- The Washington Times - Monday, December 1, 2014

President Obama on Monday called on Congress to spend $263 million for police body cameras and better training, and for more monitoring of military-style equipment for police departments, in his first proposal to address unrest over the shooting death of a black teenager by a white police officer in Ferguson, Missouri.

Insisting he is determined to tackle “simmering distrust” between minorities and police in too many communities, Mr. Obama said the problem in the U.S. goes far beyond one town.

“This is not a problem simply of Ferguson, Missouri,” Mr. Obama said. “This is a problem that is national. It is a solvable problem. The president of the United States is deeply invested.”

The president said an unequal criminal justice system “means that we are not as strong as a country as we can be.” He dispatched Attorney General Eric H. Holder Jr. to Atlanta to meet with activists, clergy, elected officials and police to begin “an honest conversation” to find solutions.

The president had a day of meetings at the White House with civil rights leaders, including the Rev. Al Sharpton, and law enforcement chiefs. Mr. Obama resisted a call from the Rev. Jesse Jackson to go to Ferguson, although White House officials didn’t rule it out.

Mr. Obama ordered his advisers to draft an executive order to instruct the Justice Department and other federal agencies to work with civil rights groups, civil liberties advocates and law enforcement agencies to develop recommendations for reforming police departments within 120 days.

The president said he was concerned after meeting with youth leaders from Ferguson who “feel as if they are not heard or that the reality of what they experience has been denied.” He also said police officers have a “tough job.”

The White House said those recommendations could include ensuring that military equipment delivered from the Pentagon to local police has a legitimate law enforcement purpose, and might require local civilian groups to review and authorize a police department’s requests for such equipment.

The president is appointing Philadelphia Police Commissioner Charles H. Ramsey, who served as Metropolitan Police chief in the District of Columbia from 1998 to 2007, to head a task force with former Assistant Attorney General Laurie Robinson, a professor at George Mason University, to develop a draft executive order on “21st-century policing” within 90 days. The group will use data compiled by the Justice Department’s Community Oriented Policing Services (COPS) to examine “how to promote effective crime reduction while building public trust,” the White House said.

The only concrete proposal to emerge from the White House was the call for a pilot program to equip more police officers with body cameras. The parents of 18-year-old Michael Brown in Ferguson have demanded the use of more of the small, lapel-mounted cameras to record police on the job.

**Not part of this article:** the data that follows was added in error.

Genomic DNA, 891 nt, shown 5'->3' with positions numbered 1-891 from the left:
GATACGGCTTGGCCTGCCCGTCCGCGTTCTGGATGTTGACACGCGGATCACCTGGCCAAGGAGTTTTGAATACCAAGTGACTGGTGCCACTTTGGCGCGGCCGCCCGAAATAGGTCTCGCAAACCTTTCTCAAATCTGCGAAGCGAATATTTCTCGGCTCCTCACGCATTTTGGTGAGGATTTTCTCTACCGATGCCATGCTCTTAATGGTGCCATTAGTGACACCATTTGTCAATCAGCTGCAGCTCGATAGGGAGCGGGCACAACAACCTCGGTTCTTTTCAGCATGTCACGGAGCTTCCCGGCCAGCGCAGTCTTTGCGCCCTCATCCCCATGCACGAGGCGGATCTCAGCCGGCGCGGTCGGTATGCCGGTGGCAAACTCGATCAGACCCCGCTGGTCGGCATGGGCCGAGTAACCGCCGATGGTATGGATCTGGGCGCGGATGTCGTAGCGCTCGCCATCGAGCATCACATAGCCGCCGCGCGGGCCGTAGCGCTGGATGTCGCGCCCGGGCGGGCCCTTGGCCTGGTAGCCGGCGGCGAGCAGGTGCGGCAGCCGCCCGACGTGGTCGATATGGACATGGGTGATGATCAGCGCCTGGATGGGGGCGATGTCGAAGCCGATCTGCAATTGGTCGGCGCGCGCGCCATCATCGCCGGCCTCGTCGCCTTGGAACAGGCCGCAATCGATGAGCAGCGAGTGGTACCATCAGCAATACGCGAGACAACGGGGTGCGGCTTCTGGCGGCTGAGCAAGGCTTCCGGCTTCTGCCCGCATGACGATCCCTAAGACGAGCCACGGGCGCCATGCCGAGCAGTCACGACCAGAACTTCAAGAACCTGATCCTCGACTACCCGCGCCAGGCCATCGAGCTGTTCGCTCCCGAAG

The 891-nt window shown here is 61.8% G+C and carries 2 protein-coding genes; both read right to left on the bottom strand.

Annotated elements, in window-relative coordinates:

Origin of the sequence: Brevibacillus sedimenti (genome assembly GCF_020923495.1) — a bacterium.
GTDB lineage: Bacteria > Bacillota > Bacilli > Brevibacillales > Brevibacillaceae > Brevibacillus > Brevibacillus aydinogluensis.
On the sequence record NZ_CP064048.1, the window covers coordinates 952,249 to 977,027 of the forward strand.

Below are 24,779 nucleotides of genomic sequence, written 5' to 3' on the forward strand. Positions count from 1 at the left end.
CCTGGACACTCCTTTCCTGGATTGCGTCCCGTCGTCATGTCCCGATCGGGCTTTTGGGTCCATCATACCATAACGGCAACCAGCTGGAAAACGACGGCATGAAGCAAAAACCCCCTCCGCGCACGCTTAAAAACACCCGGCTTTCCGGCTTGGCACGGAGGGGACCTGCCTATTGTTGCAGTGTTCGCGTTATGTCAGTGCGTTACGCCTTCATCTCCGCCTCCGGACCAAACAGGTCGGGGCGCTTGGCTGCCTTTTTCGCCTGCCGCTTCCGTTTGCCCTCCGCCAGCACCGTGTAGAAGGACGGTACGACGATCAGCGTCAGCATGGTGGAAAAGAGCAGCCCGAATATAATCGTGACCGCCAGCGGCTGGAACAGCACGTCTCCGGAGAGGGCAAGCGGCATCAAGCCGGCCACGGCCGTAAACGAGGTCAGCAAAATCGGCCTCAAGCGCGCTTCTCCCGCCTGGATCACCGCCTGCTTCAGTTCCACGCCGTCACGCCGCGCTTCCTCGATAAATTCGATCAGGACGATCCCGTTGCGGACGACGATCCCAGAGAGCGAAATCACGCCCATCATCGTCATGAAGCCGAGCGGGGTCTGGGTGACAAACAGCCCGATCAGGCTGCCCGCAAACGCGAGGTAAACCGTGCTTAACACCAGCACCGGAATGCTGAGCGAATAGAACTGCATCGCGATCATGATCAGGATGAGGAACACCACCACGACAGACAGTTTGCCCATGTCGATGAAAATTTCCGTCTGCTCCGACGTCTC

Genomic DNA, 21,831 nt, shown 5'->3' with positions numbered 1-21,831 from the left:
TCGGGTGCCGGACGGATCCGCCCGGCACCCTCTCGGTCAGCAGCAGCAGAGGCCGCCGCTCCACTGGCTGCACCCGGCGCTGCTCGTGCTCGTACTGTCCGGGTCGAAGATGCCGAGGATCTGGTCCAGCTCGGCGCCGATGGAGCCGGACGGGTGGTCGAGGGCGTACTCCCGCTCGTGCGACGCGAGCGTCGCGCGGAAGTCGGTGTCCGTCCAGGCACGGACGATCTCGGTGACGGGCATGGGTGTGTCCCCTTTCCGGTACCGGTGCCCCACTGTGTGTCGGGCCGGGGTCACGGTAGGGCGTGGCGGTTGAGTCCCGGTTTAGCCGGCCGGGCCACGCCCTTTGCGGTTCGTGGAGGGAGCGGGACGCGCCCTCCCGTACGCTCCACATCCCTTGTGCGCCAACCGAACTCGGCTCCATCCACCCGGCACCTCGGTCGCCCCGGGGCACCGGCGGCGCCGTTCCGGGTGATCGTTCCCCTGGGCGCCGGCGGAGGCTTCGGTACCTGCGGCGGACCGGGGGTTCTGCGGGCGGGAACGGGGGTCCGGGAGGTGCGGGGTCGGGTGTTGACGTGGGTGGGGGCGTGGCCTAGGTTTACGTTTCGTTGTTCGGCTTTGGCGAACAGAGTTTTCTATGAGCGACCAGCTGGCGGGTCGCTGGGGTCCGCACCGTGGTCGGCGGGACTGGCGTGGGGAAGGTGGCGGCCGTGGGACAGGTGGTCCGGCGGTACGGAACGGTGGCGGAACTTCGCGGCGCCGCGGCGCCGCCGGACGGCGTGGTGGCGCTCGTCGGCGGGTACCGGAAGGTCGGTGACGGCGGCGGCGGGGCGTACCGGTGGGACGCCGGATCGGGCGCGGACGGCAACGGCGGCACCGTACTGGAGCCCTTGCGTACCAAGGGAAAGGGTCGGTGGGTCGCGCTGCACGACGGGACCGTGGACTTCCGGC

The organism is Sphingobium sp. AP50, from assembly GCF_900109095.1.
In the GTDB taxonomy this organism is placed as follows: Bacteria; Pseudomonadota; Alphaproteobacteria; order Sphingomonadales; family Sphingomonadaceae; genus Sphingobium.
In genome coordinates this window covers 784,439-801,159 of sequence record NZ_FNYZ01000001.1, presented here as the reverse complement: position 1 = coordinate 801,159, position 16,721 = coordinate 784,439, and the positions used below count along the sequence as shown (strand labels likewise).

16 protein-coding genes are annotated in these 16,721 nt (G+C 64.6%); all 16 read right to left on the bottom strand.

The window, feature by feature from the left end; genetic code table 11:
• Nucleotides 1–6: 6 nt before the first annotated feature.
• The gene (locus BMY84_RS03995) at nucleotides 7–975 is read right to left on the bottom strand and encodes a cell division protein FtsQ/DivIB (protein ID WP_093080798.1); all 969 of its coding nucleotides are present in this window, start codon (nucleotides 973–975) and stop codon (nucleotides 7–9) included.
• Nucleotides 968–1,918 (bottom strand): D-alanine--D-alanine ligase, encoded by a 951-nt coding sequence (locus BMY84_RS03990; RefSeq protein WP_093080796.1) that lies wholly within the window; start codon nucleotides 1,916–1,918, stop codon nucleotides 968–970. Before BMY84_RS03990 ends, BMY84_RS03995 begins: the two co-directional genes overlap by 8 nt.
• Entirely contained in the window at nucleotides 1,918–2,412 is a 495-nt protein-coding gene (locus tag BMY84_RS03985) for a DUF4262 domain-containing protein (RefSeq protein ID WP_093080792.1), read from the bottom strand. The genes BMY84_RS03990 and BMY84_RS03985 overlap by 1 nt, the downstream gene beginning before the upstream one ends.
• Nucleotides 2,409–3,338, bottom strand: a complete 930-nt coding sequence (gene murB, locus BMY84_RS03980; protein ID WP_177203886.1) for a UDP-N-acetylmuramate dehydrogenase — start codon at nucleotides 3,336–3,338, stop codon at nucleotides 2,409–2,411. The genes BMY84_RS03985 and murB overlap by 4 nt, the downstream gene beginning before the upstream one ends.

Mr. Obama is proposing a three-year, $263 million spending package that would include $75 million in the form of matching funds for agencies to buy up to 50,000 body cameras.

But the president’s actions Monday didn’t offer proposals to reduce the transfer of military equipment to police. White House press secretary Josh Earnest said most of the supplies are routine office equipment that is appropriate.

White House aides said a review ordered by Mr. Obama in August found “a lack of consistency in how federal programs are structured, implemented and audited” when providing police departments with military hardware.

The administration also said it might require police departments that receive such military equipment to “receive necessary training and have policies in place that address appropriate use and employment of controlled equipment, as well as protection of civil rights and civil liberties.”

The Defense Department has delivered more than $4.3 billion worth of equipment to police since the inception of the Pentagon’s 1033 program in 1997. It provides items ranging from office equipment and generators to grenade launchers and heavy armored tactical vehicles. The Justice Department and other federal agencies also provide equipment to police under similar programs.

Asked why the president wasn’t pushing harder to rein in the military weapons program or ask police departments to return some of the hardware, a White House official replied, “These are programs that Congress directed the agencies to implement. … Congressional intent is really at issue here.”

None of the equipment was involved in the shooting death of Brown by a white police officer in August, but top administration officials criticized the local police department’s response to protesters with the use of armored vehicles and other heavy equipment, saying it provoked more confrontations.

With protests persisting nationwide after a grand jury last week refused to indict Officer Darren Wilson in the shooting, the president was trying to demonstrate his concern for what he characterized as long-term issues of mistrust between minorities and police departments. Some civil rights activists are urging the president to travel to Ferguson.

Mr. Jackson sent a letter to Mr. Obama saying that such a visit would demonstrate that the issue is at “the top of the national agenda.”

Mr. Earnest said the president wants the issues exposed in the Ferguson shooting to become “a national conversation.”

“It’s certainly one that is particularly relevant in Ferguson, but it’s relevant in communities large and small all across the country,” he said.

Mr. Sharpton called it a “historic meeting” and said Mr. Obama made a commitment to “put his full weight behind” the effort.

“We live in a country that we must support law enforcement but law enforcement must support justice,” he said.

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